Why Is My Tire Pressure Light On?
The low tire pressure symbol will be displayed on your dashboard in the event that your vehicle’s TPMS detects either a loss of pressure in your vehicle’s tires or a malfunction within the low tire pressure sensor itself. It can also act as a flat tire light if the vehicle’s tire has gone flat completely.
There are several ways to interpret an active tire pressure monitoring system light. Knowing what exactly to do when tire pressure light comes on will depend on when and where the TPMS car light enabled.
The Light Comes on When You Start Your Car
When you first start up your car it is normal for the sensor light indicators to flash as the system boots up. However, if the tire pressure symbol remains on, refrain from driving your vehicle until you determine what the actual cause is.
There will be a sticker on the inside of the driver’s door jamb that includes what tire pressure your vehicle’s tires should measure in at. If you’re unable to locate this sticker, refer to your vehicle’s manual and/or website to find out what pressure your tires should be at.
Use a tire gauge to measure the pressure of each tire. Once you locate the tire with low pressure, try to navigate to your nearest gas station that offers air hoses for tires with low pressure. If your tire is too deflated, do not try to move the vehicle, as you can not only severely damage the vehicle, but you can also put you and your safety at risk.
You should have a spare tire, sometimes referred to as a “donut”, in the trunk of your vehicle. Some models may keep the tire located on the bottom or back of the vehicle. If your tire deflates after refilling it with air, you will need to replace the tire.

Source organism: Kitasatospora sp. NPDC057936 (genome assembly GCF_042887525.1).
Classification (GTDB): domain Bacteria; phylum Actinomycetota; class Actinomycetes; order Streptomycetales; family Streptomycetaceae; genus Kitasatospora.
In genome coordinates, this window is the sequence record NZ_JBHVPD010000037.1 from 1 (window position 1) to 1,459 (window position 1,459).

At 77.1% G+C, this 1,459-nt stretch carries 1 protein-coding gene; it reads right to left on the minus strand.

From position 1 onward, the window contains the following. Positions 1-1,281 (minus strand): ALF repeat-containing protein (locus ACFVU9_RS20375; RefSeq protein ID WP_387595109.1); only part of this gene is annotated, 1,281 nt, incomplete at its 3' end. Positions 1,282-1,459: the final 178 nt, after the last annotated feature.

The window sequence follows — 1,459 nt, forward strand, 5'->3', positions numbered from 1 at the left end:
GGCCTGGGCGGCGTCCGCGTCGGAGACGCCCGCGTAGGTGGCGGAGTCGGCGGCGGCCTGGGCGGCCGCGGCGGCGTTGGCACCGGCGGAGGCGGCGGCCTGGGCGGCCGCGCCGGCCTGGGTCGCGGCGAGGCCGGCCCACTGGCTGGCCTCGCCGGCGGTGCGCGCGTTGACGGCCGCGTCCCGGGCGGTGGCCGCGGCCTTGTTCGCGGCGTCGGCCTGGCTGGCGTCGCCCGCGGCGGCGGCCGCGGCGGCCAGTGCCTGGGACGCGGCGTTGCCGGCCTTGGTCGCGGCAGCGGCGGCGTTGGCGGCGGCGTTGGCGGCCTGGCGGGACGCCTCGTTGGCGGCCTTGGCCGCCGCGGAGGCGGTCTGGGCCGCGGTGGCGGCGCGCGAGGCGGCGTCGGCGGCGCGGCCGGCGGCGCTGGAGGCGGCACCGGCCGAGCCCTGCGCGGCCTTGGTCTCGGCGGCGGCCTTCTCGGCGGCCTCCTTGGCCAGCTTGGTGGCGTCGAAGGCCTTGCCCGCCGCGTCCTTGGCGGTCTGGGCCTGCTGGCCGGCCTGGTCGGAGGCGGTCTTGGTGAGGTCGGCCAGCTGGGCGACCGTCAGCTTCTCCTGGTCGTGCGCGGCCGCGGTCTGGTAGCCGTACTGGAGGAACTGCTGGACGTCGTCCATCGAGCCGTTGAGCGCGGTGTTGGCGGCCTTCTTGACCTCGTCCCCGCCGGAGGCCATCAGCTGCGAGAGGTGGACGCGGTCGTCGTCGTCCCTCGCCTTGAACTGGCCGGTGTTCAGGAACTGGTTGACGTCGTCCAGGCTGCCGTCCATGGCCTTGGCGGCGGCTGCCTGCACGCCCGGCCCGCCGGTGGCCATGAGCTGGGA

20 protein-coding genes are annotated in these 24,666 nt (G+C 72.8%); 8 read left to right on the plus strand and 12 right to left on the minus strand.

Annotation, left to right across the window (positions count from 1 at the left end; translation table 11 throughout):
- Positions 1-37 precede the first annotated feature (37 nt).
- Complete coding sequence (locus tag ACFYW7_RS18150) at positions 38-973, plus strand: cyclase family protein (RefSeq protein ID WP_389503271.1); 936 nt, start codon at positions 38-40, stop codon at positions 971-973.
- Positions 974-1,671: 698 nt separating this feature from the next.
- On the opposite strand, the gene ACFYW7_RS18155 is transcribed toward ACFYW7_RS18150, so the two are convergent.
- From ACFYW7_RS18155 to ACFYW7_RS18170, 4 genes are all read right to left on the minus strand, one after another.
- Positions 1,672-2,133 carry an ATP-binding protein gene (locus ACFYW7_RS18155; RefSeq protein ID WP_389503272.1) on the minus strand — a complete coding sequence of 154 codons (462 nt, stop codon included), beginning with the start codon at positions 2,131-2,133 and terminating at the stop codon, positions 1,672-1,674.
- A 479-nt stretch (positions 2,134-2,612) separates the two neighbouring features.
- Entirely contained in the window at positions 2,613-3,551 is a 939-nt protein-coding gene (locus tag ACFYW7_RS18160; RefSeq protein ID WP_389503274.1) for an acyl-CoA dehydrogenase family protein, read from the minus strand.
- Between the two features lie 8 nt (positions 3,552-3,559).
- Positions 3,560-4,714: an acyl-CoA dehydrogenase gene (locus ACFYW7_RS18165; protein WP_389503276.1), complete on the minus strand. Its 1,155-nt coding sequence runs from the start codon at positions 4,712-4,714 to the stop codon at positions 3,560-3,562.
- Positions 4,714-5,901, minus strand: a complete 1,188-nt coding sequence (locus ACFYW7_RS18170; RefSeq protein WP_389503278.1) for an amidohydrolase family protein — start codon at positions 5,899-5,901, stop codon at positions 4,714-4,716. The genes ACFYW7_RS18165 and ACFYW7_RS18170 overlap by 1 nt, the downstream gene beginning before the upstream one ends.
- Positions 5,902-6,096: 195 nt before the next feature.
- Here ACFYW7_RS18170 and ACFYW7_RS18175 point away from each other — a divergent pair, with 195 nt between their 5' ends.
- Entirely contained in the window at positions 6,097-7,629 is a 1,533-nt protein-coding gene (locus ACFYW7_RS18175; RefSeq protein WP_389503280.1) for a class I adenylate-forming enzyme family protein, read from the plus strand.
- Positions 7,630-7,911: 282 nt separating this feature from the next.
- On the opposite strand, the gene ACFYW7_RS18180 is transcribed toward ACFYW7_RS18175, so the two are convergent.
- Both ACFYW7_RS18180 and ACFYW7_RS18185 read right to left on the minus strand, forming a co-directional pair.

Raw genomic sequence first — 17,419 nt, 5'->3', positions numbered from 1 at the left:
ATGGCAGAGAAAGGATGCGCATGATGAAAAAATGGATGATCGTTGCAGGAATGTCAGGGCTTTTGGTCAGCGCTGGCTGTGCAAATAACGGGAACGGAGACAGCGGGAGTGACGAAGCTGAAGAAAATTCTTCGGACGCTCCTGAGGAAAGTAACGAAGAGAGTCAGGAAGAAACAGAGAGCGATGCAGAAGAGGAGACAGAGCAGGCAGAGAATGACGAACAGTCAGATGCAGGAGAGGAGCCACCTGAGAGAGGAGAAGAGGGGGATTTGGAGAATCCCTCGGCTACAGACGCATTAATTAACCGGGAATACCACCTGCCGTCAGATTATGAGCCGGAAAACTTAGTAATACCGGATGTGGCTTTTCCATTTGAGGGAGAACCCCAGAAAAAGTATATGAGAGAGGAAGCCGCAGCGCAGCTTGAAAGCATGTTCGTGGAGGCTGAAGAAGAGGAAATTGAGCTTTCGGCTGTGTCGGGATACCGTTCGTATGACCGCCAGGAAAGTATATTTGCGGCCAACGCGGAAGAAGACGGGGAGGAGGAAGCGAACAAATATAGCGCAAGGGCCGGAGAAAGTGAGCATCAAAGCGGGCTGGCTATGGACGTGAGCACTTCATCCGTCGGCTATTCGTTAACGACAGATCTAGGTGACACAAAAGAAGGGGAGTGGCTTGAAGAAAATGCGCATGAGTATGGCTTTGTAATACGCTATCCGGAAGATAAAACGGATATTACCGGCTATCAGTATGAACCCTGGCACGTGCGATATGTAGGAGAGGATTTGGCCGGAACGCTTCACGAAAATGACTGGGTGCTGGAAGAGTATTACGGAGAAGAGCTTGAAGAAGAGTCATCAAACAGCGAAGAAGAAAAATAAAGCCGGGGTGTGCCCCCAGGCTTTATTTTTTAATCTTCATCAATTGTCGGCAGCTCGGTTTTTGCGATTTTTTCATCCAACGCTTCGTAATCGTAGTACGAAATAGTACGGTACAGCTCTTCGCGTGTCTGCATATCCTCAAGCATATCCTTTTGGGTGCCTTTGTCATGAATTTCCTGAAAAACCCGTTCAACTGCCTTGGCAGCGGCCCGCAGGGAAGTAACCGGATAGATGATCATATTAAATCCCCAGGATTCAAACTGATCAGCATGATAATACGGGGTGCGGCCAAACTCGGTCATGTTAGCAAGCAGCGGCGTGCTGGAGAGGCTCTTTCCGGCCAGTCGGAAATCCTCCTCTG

The Light Comes on While You Are Driving
If your TPMS light comes on while you’re on the road, remain calm and hold your steering wheel firmly. Do not try to continue driving, no matter how close your destination is. Slowly decelerate your vehicle and find a safe place to pull off the road or highway. Do not make sudden moves with the steering wheel, as it can potentially destroy what is left of your tire & result in a fatal accident.
Follow the instructions outlined above. If you find that your tires seem to be okay, it may be a false positive & you should have both your tires & your vehicle’s sensors examined by a certified mechanic.
The Light Comes on and Flashes
If you find the TPMS light on and flashing, this is typically the indicator that there is a malfunction in the TPMS itself. If you are driving, pull over to a safe place and consult your vehicle’s manual and/or manufacturer’s webpage for more details on how to handle a malfunctioning TPMS Warning Light.
Follow the instructions outlined above. If you find that your tires seem to be okay, you should have your TPMS and other computer sensors within your vehicle examined by a certified mechanic.
The Light Comes on in the Winter
It’s actually extremely common for many vehicles to show the tire light during the winter. We have written an entire article that goes into the specifics of why the low tire light illuminates when your car is exposed to cold weather.
Check out our Elite Protection Plan and see if it’s coverage is right for you and your vehicle.